On infrastructure, decades of weak long-term planning and execution by past successive governments, to prepare for our population growth, and a poor maintenance culture has led to regular electricity blackouts, poor transport, and rundown of hospitals, schools, and refineries. Despite the current government’s commendable efforts on rail, roads, and power roadmap, we are punching below our weight.

But this was not always the case.

In the 1970s the high-quality of our civil service enabled better long-term planning and execution of highways, refineries, LNG plant, Iron and Steel, etc. Public service deliveries were more efficient.

Our economy was growing then with some years of double digit GDP growth rate and even the Naira was stronger than the dollar until 1985. We were a real giant then and even sanctioned Britain (BP) on account of apartheid.

The regional leaders then (Awolowo, Azikwe, and Aminu Kano) were sagacious and worked for the unity and progress of the country. They led with character, vision and ideology, including a belief in a just and egalitarian society. They were committed to a bright future for the country.

Nigeria was on a great course then – so can Nigeria be on such a course again?

Yes, we can!

Firstly, we need unifying leaders and an end to the drumming of war, and talks of violent separation. Citizens need to ratchet down the negativity and penchant for bad-mouthing Nigeria and leaders. It is right to criticize, point areas to improve and articulate credible solutions, but we should not allow our justified frustrations to lead us to the path of wishing evil on our country and on others. Israelis don’t rein obscenities on their country on account of the war going on with Gaza and Palestine since 2006, and with rockets being launched into Israel and the killing of over a thousand Israelis.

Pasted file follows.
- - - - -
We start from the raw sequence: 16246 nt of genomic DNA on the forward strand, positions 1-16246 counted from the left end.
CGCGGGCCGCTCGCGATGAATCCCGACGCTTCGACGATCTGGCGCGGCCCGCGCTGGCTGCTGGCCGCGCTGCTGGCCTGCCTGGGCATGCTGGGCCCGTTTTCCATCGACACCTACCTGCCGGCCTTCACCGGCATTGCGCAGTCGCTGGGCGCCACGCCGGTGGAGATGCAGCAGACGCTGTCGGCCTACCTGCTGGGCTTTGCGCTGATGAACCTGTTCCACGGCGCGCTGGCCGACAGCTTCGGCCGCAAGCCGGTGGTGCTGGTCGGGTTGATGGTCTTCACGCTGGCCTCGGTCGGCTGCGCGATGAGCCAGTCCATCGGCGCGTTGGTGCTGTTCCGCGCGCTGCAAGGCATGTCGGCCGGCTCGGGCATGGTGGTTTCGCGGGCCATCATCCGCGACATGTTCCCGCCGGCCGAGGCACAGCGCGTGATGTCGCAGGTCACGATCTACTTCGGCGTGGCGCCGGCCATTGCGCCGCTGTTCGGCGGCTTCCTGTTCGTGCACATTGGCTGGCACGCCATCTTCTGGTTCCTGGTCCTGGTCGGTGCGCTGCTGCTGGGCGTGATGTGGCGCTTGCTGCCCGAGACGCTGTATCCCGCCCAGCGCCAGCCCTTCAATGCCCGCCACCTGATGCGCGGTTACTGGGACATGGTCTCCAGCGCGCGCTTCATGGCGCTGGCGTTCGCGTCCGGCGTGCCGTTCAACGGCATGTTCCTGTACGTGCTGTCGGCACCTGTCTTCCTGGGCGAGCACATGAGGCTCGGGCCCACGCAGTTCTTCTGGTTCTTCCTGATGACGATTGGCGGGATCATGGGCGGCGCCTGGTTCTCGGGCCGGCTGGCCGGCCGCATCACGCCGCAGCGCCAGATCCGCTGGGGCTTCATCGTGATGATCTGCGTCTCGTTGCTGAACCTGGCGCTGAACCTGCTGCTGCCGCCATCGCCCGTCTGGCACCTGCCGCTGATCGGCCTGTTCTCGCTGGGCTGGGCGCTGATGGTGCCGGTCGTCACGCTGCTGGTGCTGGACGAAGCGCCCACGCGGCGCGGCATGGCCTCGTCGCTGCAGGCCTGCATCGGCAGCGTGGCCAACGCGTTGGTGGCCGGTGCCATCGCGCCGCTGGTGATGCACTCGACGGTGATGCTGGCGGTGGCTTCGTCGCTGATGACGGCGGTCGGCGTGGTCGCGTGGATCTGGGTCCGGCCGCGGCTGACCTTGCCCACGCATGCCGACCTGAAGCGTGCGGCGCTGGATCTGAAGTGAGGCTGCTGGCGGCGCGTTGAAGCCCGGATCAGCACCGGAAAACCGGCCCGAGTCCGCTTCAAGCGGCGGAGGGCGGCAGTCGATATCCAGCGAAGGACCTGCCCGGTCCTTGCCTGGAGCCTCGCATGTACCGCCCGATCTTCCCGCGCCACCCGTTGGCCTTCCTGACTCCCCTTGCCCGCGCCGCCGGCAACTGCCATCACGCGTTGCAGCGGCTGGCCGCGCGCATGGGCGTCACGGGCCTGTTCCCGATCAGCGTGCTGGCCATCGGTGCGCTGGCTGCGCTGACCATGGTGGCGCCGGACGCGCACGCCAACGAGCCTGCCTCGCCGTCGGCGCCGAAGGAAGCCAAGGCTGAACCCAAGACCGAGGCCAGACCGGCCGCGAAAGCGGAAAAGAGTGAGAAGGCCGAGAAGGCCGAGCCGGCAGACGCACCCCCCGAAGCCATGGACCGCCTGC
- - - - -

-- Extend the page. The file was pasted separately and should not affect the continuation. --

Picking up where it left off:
Also, as our population has quadrupled since the unitary system of government was established, it is clear that we need urgent reforms on devolution from the Federal to the States in areas such as policing and resource management. Our judiciary needs reforms so justice is dispensed fairly and timely. Our electoral processes need reform so elections can be less of brigandry and return to the days of ideologies and cerebral politicians.

The huge talents in Nigeria should be put to better use for our commonwealth and round pegs put in round holes, especially for critical positions at all levels. Our challenges need the very best that we have to move things forward. We cannot survive by just getting by with minimum denominators.

There are of course many other things that need addressing (diversifying economy, job creation increasing revenue, building infrastructures) but if we can tackle some fundamental issues initially, it will have multiplier effects.

There is no quick fix or magic wand to be waved to get to the other side, so we need to work through our issues. However, we have the talents, natural resources, weather, and diversity to punch heavily, if we put our acts together, all of us.

We can and will punch above our weight!

Regards
Babs